eval is evil

History

This warning has existed in two forms in JSLint, JSHint and ESLint. It was introduced in the original version of JSLint and has remained in all three tools ever since.

  • In JSLint the warning given is "eval is evil"

  • In JSHint 1.0.0 and above, and in all versions of ESLint, the message used is "eval can be harmful"

  • In JSHint prior to 1.0.0 the message used is "eval is evil"

The situations that produce the warning have not changed despite changes to the text of the warning itself.

When do I get this error?

The "eval is evil" error (and the alternative "eval can be harmful" error) is thrown when JSLint, JSHint or ESLint encounters a call to the eval function. Here's an example in which we use eval to access an object property by a computed name:

var myString = "x",
    myObject = {
        x: 10
    },
    value = eval("myObject." + myString);

Why do I get this error?

There are numerous reasons for this error. Some of the major ones include potentially dangerous code and a likelihood of a misunderstanding of the language. It can also indicate slow, inefficient code. For more details, Angus Croll's article on the subject is highly recommended.

It's well-documented that eval is probably the most misused feature of JavaScript. The main reason for this is that there is almost always a better way to achieve the same thing. It's quite likely that if you're reading this, you are trying to do something like our example above - access an object property with a string. There's a much better way to do that, using the square bracket syntax to access properties with a variable:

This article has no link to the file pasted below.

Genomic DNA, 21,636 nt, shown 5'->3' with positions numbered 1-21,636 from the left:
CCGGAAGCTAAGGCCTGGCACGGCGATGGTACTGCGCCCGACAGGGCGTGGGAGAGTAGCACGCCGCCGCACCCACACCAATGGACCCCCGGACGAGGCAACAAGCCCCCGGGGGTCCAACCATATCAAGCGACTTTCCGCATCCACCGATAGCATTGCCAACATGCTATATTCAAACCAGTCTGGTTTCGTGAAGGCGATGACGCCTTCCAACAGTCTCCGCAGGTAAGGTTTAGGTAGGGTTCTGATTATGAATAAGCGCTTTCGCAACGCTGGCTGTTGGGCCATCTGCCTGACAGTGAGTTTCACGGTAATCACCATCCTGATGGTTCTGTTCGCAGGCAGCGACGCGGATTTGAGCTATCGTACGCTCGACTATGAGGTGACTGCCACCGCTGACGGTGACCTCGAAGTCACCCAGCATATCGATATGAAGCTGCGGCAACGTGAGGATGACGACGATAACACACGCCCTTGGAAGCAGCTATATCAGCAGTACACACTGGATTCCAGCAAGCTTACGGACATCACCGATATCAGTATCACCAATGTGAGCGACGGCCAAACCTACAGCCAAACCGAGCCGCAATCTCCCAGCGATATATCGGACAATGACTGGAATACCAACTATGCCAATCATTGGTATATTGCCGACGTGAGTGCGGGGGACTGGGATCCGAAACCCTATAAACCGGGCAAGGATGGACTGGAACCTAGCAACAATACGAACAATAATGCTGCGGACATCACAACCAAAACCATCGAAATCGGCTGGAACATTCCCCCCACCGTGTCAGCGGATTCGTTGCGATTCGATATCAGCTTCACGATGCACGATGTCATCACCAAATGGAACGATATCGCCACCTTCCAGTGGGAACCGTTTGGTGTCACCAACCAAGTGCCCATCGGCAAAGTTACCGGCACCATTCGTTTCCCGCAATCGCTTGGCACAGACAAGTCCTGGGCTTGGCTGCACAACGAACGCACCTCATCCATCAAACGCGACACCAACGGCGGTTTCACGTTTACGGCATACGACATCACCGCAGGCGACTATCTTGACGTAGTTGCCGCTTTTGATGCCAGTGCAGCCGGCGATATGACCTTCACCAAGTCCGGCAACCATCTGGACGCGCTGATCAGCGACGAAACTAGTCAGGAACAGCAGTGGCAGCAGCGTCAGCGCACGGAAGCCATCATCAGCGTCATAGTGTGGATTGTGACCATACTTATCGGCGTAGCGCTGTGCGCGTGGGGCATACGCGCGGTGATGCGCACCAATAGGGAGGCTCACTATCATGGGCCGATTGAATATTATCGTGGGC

var myString = "x",
    myObject = {
        x: 10
    },
    value = myObject[myString];

The eval function is slow. If you're using it unecessarily, you're slowing down your program for no reason. One cause of this is the fact that the engine has to parse the argument as a complete new program (ES5 §15.1.2.1):

When the eval function is called with one argument x, the following steps are taken:

    1. If Type(x) is not String, return x.
    2. Let prog be the ECMAScript code that is the result of parsing x as a Program.

Because eval therefore allows for arbitrary execution of a complete JavaScript program, it can also result in difficult debugging. If you are running large amounts of code through eval you will not get useful errors. The line numbers reported in the errors will correspond to the call to eval only, and not the actual code that caused the problem.

However, in the situation where you absolutely have to use eval, you can tell both JSLint and JSHint to allow it. But you should only do this as a last resort. Just set the evil option to true:

/*jslint evil: true */
var myString = "x",
    myObject = {
        x: 10
    },
    value = eval("myObject." + myString);

In JSHint 1.0.0 and above you have the ability to ignore any warning with a special option syntax. The identifier of this warning is W061. This means you can tell JSHint to not issue this warning with the /*jshint -W061 */ directive.

In ESLint the rule that generates this warning is named no-eval. You can disable it by setting it to 0, or enable it by setting it to 1.


About the author

James Allardice

This article was written by James Allardice, JavaScript engineer at Mammal in London. Passionate about AngularJS, Node and writing clean and maintainable JavaScript and uses JSHint every day to help achieve this.